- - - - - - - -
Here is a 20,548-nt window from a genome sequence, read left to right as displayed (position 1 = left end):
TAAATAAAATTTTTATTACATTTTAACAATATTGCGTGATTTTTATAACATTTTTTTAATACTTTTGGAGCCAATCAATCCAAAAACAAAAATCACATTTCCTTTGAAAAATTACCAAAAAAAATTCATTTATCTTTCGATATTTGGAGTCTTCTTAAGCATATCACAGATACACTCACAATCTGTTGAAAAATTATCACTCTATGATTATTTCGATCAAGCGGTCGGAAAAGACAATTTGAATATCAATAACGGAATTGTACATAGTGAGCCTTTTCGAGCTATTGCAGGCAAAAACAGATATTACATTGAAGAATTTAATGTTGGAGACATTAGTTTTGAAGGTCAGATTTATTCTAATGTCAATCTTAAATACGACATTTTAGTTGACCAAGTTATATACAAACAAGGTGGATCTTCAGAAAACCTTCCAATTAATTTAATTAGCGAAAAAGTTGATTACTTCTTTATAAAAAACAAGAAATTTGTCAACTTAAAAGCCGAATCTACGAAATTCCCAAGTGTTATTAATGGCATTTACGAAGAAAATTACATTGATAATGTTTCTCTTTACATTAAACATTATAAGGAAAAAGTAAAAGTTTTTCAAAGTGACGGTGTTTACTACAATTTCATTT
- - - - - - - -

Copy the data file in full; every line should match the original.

Here is a 20,548-nt window from a genome sequence, read left to right as displayed (position 1 = left end):
TAAATAAAATTTTTATTACATTTTAACAATATTGCGTGATTTTTATAACATTTTTTTAATACTTTTGGAGCCAATCAATCCAAAAACAAAAATCACATTTCCTTTGAAAAATTACCAAAAAAAATTCATTTATCTTTCGATATTTGGAGTCTTCTTAAGCATATCACAGATACACTCACAATCTGTTGAAAAATTATCACTCTATGATTATTTCGATCAAGCGGTCGGAAAAGACAATTTGAATATCAATAACGGAATTGTACATAGTGAGCCTTTTCGAGCTATTGCAGGCAAAAACAGATATTACATTGAAGAATTTAATGTTGGAGACATTAGTTTTGAAGGTCAGATTTATTCTAATGTCAATCTTAAATACGACATTTTAGTTGACCAAGTTATATACAAACAAGGTGGATCTTCAGAAAACCTTCCAATTAATTTAATTAGCGAAAAAGTTGATTACTTCTTTATAAAAAACAAGAAATTTGTCAACTTAAAAGCCGAATCTACGAAATTCCCAAGTGTTATTAATGGCATTTACGAAGAAAATTACATTGATAATGTTTCTCTTTACATTAAACATTATAAGGAAAAAGTAAAAGTTTTTCAAAGTGACGGTGTTTACTACAATTTCATTT